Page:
5 Questions: The Next Chapter
The Next Chapter, an unprecedented new way of supporting writers.
Friday, 13 July 2018
"We want to give writers the support and space that they need to develop their storytelling. "
No. 1 —
What can winners expect from The Next Chapter?
It’s really hard to carve out the time to write, let alone break into the publishing scene. We want to give writers the support and space that they need to develop their storytelling. Each year, we’ll pick ten writers and give them $15,000 each to develop their work – to experiment, take risks, polish and hone their craft. We’ll match them with a mentor, and work closely with them on bringing their writing to life, connecting them with other writers, publishers, booksellers and readers – and guiding and training them through that experience. And we’ll follow and support them and their work through their career, with initiatives that’ll help publishers, booksellers and readers alike to join us in supporting these Australian stories.
No. 2 —
Who are the judges for The Next Chapter?
We have four outstanding Australian writers who work across genres and know what it means to try to break into the publishing scene. Collectively Ellen Van Neervan (Heat and Light, Comfort Food), Maxine Beneba Clarke (Foreign Soil, The Hate Race, Carrying The World, The Patchwork Bike), Benjamin Law (The Family Law, Gaysia: Adventures in the Queer East, Shit Asian Mothers Say, Law School, and the Quarterly Essay, 'Moral Panic 101') and Christos Tsiolkas (Loaded, The Jesus Man, Dead Europe, The Slap, Barracuda, Merciless Gods) cut across poetry, fiction, non fiction, screenwriting, criticism, children’s books and spoken word and are also experienced judges, mentors and advocates for writers. The Next Chapter is so lucky to boast such an amazing combination of brains to bring their skills, expertise and experience to the judging process.
"The Next Chapter is here to elevate the Australian stories that aren’t being published, and to nurture a new generation of writers, from all sorts of backgrounds to tell them.."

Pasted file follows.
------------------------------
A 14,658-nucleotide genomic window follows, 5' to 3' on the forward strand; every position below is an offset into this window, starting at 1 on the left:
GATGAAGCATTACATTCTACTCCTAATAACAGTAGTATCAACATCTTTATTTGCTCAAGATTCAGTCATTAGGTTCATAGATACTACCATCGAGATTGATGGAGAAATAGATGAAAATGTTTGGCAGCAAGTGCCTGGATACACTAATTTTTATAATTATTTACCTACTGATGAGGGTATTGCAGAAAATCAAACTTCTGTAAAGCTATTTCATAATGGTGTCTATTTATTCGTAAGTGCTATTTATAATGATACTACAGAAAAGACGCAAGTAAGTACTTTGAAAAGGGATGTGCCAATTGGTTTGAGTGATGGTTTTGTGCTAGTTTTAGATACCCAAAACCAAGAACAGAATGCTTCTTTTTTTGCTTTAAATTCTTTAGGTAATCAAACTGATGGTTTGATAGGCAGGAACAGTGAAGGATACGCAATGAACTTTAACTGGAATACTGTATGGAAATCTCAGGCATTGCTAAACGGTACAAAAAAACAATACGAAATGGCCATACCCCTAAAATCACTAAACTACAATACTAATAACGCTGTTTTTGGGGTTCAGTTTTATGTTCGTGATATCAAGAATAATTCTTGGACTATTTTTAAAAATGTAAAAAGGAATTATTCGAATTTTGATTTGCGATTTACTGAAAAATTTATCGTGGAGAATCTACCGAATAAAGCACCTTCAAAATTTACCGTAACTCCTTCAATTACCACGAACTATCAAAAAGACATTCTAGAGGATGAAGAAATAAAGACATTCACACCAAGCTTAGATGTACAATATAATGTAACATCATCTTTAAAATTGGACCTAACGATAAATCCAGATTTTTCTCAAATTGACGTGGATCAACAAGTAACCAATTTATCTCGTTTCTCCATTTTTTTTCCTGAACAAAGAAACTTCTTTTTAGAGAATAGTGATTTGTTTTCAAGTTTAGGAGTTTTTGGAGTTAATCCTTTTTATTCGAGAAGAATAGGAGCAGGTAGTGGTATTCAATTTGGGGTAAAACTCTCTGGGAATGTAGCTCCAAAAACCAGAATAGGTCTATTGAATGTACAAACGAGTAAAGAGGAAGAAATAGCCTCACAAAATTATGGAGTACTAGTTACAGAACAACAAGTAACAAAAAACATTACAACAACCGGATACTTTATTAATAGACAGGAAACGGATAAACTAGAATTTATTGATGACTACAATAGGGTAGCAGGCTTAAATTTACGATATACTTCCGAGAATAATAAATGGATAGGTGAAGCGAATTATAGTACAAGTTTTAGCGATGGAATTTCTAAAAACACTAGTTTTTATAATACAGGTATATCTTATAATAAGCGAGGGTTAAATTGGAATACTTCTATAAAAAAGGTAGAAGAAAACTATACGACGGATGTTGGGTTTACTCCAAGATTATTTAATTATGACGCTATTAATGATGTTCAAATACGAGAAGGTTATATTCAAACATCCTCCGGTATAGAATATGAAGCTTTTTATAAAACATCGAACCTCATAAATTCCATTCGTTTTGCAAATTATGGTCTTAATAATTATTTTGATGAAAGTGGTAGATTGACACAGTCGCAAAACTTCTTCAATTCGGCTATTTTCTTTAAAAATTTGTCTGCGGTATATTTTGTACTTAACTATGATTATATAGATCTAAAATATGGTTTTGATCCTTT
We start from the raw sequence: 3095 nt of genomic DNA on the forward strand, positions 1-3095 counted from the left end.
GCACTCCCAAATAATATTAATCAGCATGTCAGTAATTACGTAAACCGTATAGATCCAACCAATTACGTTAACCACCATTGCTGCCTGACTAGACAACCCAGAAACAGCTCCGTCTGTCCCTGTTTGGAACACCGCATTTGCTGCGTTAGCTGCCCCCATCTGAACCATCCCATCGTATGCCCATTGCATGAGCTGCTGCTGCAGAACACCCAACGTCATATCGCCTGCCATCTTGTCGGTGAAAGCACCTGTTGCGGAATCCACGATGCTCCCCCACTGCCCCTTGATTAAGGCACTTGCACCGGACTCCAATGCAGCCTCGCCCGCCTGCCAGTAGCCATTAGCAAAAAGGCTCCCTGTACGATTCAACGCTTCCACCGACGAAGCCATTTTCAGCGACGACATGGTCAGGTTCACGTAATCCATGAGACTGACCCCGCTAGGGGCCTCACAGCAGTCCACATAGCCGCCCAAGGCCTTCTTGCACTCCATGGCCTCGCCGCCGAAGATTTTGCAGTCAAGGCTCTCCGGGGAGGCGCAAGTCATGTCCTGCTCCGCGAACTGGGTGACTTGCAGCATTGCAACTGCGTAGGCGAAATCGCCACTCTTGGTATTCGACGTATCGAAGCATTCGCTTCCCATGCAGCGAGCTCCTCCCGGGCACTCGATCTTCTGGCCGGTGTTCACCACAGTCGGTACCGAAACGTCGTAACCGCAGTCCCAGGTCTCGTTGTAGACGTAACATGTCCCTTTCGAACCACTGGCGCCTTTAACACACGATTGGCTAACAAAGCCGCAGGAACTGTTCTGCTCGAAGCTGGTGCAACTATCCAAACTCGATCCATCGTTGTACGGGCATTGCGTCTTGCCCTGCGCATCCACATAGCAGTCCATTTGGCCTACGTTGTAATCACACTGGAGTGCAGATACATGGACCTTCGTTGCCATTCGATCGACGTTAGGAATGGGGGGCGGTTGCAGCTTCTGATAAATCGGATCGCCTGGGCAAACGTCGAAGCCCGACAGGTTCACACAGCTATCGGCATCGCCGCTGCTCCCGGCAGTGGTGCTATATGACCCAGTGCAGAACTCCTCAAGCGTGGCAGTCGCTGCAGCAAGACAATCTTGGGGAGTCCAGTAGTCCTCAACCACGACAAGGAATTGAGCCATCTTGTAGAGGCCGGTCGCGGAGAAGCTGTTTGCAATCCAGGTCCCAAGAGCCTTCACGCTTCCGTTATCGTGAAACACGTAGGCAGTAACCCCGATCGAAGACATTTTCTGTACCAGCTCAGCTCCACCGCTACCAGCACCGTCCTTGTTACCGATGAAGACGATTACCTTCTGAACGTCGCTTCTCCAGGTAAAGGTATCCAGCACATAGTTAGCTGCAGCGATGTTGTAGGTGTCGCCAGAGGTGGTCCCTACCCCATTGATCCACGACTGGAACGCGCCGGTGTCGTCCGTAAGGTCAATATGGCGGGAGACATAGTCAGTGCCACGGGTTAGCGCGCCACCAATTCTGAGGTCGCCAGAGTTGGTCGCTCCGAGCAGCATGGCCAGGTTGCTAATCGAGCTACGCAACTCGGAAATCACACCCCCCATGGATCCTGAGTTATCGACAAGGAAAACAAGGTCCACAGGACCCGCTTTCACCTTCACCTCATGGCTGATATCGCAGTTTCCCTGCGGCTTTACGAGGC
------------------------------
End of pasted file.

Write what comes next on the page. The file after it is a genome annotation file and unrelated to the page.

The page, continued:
No. 3 —
What are the judges looking for?
First and foremost, they’ll be looking at the quality of the writing. The judging process will also include considering the potential impact that the scheme could have on the applicant’s writing practice and career (this includes considering ways in which the publishing industry was previously inaccessible to the applicant.) They’ll be weighing the applicant’s potential success as a professional writer in future, plus their suitability for the scheme (mainly, their commitment to completing the project within the year) and lastly, the potential significance of their work, which considers the impact that their writing might have in the wider community.
No. 4 —
The Next Chapter asks, 'how do we make sure the industry has the tools to build inclusive networks and support writers from marginalized communities?’ and at Liminal we’re really excited about a prize that supports such writers. How will The Next Chapter ensure this?
The Next Chapter is here to elevate the Australian stories that aren’t being published, and to nurture a new generation of writers, from all sorts of backgrounds to tell them. Firstly, the onus is on us to get out and talk to people, to urge those who wouldn’t normally be inclined to put themselves forward to apply, and to make the application process as simple as possible so that people can just get on with their writing. Secondly, the mentorship we build for each participant will be specifically tailored to their needs as a writer and their circumstances. We’ve travelled all around the country speaking to writers groups, community centres, arts organisations, councils, education centres and more to get advice about how we can make these mentorships as valuable and meaningful as possible. There are all sorts of extra travel opportunities and workshops included as part of the year long mentorship, but equally, if for whatever reason a participant can’t take part in that stuff, that doesn’t preclude them from being chosen as a participant. We will tailor a mentorship that best helps each writer produce their best work, whatever those needs may be.
"We’ve travelled all around the country speaking to writers groups, community centres, arts organisations, councils, education centres and more to get advice about how we can make these mentorships as valuable and meaningful as possible."
No. 5 —
When is the final day for submission?
Friday July 13 – so get cracking! Although keep in mind that this scheme will be rolling out next year too, so if for whatever reason you decide not to apply this year, you can start preparing for 2019.